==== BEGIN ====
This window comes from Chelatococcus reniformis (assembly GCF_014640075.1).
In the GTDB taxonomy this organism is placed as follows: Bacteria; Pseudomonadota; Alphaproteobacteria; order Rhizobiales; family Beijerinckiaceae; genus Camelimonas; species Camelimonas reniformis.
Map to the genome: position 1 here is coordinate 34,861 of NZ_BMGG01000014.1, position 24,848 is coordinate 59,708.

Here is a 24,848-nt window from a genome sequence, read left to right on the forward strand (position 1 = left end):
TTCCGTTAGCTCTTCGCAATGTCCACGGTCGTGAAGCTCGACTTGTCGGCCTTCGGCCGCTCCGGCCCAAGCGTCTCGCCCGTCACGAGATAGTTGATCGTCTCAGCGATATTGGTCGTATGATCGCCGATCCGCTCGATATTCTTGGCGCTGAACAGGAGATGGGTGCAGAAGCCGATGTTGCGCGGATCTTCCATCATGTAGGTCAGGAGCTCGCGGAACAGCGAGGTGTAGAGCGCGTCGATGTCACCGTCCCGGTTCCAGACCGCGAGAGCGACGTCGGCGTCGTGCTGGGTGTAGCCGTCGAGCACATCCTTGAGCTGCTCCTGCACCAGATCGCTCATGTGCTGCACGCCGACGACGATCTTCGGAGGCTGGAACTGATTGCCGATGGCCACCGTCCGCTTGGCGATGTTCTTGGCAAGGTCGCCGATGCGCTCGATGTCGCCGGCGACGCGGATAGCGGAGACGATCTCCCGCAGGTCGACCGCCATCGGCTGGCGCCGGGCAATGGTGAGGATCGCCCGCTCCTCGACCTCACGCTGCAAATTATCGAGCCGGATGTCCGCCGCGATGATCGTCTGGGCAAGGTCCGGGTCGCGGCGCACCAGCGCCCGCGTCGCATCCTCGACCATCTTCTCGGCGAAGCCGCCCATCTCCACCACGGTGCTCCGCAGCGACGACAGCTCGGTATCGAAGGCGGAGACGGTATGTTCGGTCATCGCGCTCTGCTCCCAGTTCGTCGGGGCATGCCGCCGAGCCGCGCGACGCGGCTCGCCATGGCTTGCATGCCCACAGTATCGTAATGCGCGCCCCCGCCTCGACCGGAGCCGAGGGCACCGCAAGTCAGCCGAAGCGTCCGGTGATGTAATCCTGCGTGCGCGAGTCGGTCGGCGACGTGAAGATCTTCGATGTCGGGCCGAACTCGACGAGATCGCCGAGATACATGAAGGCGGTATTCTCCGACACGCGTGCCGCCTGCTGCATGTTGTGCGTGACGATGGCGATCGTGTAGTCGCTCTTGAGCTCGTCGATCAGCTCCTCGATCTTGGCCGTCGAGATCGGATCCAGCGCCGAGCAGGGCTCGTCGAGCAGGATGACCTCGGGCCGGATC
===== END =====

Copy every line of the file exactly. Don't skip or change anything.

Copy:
This window comes from Chelatococcus reniformis (assembly GCF_014640075.1).
In the GTDB taxonomy this organism is placed as follows: Bacteria; Pseudomonadota; Alphaproteobacteria; order Rhizobiales; family Beijerinckiaceae; genus Camelimonas; species Camelimonas reniformis.
Map to the genome: position 1 here is coordinate 34,861 of NZ_BMGG01000014.1, position 24,848 is coordinate 59,708.

Here is a 24,848-nt window from a genome sequence, read left to right on the forward strand (position 1 = left end):
TTCCGTTAGCTCTTCGCAATGTCCACGGTCGTGAAGCTCGACTTGTCGGCCTTCGGCCGCTCCGGCCCAAGCGTCTCGCCCGTCACGAGATAGTTGATCGTCTCAGCGATATTGGTCGTATGATCGCCGATCCGCTCGATATTCTTGGCGCTGAACAGGAGATGGGTGCAGAAGCCGATGTTGCGCGGATCTTCCATCATGTAGGTCAGGAGCTCGCGGAACAGCGAGGTGTAGAGCGCGTCGATGTCACCGTCCCGGTTCCAGACCGCGAGAGCGACGTCGGCGTCGTGCTGGGTGTAGCCGTCGAGCACATCCTTGAGCTGCTCCTGCACCAGATCGCTCATGTGCTGCACGCCGACGACGATCTTCGGAGGCTGGAACTGATTGCCGATGGCCACCGTCCGCTTGGCGATGTTCTTGGCAAGGTCGCCGATGCGCTCGATGTCGCCGGCGACGCGGATAGCGGAGACGATCTCCCGCAGGTCGACCGCCATCGGCTGGCGCCGGGCAATGGTGAGGATCGCCCGCTCCTCGACCTCACGCTGCAAATTATCGAGCCGGATGTCCGCCGCGATGATCGTCTGGGCAAGGTCCGGGTCGCGGCGCACCAGCGCCCGCGTCGCATCCTCGACCATCTTCTCGGCGAAGCCGCCCATCTCCACCACGGTGCTCCGCAGCGACGACAGCTCGGTATCGAAGGCGGAGACGGTATGTTCGGTCATCGCGCTCTGCTCCCAGTTCGTCGGGGCATGCCGCCGAGCCGCGCGACGCGGCTCGCCATGGCTTGCATGCCCACAGTATCGTAATGCGCGCCCCCGCCTCGACCGGAGCCGAGGGCACCGCAAGTCAGCCGAAGCGTCCGGTGATGTAATCCTGCGTGCGCGAGTCGGTCGGCGACGTGAAGATCTTCGATGTCGGGCCGAACTCGACGAGATCGCCGAGATACATGAAGGCGGTATTCTCCGACACGCGTGCCGCCTGCTGCATGTTGTGCGTGACGATGGCGATCGTGTAGTCGCTCTTGAGCTCGTCGATCAGCTCCTCGATCTTGGCCGTCGAGATCGGATCCAGCGCCGAGCAGGGCTCGTCGAGCAGGATGACCTCGGGCCGGATC